Although RGM manufactures their own in-house movements, they also offer a few watches with Swiss-made movements, including the 151 models. The 151 models feature a stainless steel or titanium American-made case, and there are quite a few variations to choose from, so it’s easy to find a watch that fits your style. These watches are powered by the RGM-ETA 2892-A2 automatic movement, and prices range from $2,950 to $4,350. 

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We've selected some of the best American watch brands. Take a look and let us know what you think about these US watches!  The Top 10 American Watch Brands

 

RGM Trade-in Program

RGM also offers a trade-in program, which is a unique program that not many watch brands provide their customers. According to Murphy, their trade-in program began when one of their customers could not buy a watch until they sold a watch that they already owned. Murphy decided that offering a trade-in option would be a good way to sell more watches and help customers trade a watch that they do not wear for a watch that they’re interested in. This is a great alternative for customers nervous about selling a watch online.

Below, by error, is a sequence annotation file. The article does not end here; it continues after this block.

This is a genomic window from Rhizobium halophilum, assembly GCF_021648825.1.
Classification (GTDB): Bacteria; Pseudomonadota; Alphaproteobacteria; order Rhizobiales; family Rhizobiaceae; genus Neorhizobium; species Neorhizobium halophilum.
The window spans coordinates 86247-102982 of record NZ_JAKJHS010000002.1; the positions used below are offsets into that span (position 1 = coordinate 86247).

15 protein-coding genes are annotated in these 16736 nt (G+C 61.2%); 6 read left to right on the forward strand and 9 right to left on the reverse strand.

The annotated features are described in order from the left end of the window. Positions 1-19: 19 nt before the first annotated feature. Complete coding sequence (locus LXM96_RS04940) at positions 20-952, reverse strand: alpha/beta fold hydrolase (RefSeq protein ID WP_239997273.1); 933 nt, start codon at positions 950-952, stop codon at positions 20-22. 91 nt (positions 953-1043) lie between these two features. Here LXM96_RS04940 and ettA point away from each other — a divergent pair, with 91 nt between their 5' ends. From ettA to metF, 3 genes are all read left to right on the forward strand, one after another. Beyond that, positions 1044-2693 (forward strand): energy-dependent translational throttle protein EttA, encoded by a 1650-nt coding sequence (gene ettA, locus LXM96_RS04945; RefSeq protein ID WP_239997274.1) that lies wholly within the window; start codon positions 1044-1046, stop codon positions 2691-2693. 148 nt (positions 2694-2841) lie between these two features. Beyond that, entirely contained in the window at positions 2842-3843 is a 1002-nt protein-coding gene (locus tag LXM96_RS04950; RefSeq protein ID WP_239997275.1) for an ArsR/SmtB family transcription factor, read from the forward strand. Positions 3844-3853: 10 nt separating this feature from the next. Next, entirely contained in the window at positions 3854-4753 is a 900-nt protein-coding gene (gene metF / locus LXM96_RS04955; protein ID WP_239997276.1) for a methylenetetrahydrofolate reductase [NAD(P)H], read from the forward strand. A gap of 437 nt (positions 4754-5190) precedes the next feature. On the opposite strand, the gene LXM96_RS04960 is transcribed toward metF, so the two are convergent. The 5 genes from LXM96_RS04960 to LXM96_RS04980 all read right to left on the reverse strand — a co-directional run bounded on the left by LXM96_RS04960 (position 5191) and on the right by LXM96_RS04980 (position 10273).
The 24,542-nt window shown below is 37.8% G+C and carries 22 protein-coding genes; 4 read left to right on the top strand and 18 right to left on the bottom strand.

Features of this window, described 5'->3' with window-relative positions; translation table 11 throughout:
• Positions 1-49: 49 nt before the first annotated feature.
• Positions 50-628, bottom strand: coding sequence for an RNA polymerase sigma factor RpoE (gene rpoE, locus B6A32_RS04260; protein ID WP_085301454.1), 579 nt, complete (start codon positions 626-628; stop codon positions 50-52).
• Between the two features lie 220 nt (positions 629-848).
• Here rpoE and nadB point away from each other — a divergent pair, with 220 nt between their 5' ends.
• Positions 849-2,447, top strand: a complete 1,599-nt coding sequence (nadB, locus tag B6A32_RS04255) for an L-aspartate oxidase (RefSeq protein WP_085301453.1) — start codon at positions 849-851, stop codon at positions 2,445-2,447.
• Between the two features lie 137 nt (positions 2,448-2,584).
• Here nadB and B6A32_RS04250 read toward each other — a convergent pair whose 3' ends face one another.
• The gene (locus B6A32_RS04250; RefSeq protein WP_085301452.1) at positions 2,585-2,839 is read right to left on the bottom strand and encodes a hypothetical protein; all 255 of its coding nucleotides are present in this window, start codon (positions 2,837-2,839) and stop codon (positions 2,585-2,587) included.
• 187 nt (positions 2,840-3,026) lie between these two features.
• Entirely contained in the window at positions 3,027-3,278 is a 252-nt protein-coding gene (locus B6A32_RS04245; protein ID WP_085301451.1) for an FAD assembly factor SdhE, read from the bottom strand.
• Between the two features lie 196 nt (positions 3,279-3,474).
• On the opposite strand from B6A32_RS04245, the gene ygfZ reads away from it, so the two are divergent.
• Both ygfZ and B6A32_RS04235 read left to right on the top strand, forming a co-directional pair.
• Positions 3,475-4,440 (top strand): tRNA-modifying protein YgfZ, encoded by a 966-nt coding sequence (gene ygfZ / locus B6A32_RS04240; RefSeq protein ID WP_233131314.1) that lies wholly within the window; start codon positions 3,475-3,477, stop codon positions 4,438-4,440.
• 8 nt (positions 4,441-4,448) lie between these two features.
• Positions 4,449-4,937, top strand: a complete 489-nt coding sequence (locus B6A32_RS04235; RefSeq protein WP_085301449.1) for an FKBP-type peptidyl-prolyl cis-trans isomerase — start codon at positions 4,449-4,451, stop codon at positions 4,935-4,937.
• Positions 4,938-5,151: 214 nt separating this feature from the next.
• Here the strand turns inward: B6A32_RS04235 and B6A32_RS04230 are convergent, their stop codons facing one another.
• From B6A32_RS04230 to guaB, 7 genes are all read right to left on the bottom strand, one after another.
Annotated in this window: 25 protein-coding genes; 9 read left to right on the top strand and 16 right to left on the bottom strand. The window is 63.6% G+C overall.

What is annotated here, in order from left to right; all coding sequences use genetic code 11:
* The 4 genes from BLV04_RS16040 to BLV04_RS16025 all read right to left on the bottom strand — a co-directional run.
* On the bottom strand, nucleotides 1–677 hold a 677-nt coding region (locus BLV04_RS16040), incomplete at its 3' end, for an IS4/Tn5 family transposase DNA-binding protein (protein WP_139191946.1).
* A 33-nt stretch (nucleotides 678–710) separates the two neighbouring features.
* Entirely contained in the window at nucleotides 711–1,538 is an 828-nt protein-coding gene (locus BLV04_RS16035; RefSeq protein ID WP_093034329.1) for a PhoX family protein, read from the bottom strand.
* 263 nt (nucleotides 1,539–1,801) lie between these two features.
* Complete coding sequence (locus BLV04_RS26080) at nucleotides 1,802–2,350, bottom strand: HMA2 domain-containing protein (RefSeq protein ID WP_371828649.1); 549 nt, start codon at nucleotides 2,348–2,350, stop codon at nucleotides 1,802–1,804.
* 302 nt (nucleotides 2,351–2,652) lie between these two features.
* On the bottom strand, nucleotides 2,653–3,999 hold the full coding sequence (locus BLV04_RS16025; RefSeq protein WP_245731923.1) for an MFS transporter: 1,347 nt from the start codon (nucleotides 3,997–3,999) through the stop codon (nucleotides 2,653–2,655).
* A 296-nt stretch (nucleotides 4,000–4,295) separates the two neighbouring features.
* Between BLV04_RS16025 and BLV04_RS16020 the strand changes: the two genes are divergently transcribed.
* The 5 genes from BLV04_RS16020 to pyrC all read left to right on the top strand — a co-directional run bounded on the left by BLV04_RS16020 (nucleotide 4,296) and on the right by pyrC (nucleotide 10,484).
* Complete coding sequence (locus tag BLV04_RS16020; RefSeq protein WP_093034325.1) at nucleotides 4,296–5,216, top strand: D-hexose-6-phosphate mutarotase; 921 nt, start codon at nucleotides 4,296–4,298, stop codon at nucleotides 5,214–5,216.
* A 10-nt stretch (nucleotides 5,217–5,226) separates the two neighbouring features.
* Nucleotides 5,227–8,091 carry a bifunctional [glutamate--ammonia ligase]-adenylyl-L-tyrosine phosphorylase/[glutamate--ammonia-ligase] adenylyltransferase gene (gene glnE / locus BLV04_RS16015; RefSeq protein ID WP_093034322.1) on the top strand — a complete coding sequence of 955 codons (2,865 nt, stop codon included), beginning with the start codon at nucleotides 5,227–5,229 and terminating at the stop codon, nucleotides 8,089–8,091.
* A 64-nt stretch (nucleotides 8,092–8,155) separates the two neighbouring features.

To trade-in a watch, customers should email pictures of the watch to RGM, and RGM will determine what they can offer in trade. Customers can trade-in many different types and brands of watches. If you’re interested in this program, you can learn more here!

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RGM Custom Watches

Because RGM manufactures their own watches, that gives them more freedom to customize watches. For instance, the 801-COE model offers optional add-ons, such as a “hacking second” feature, wolfs tooth winding wheels, a custom engraved balance bridge, and a motor barrel system. This allows buyers to choose features that mean the most to them and to make their RGM watch unique.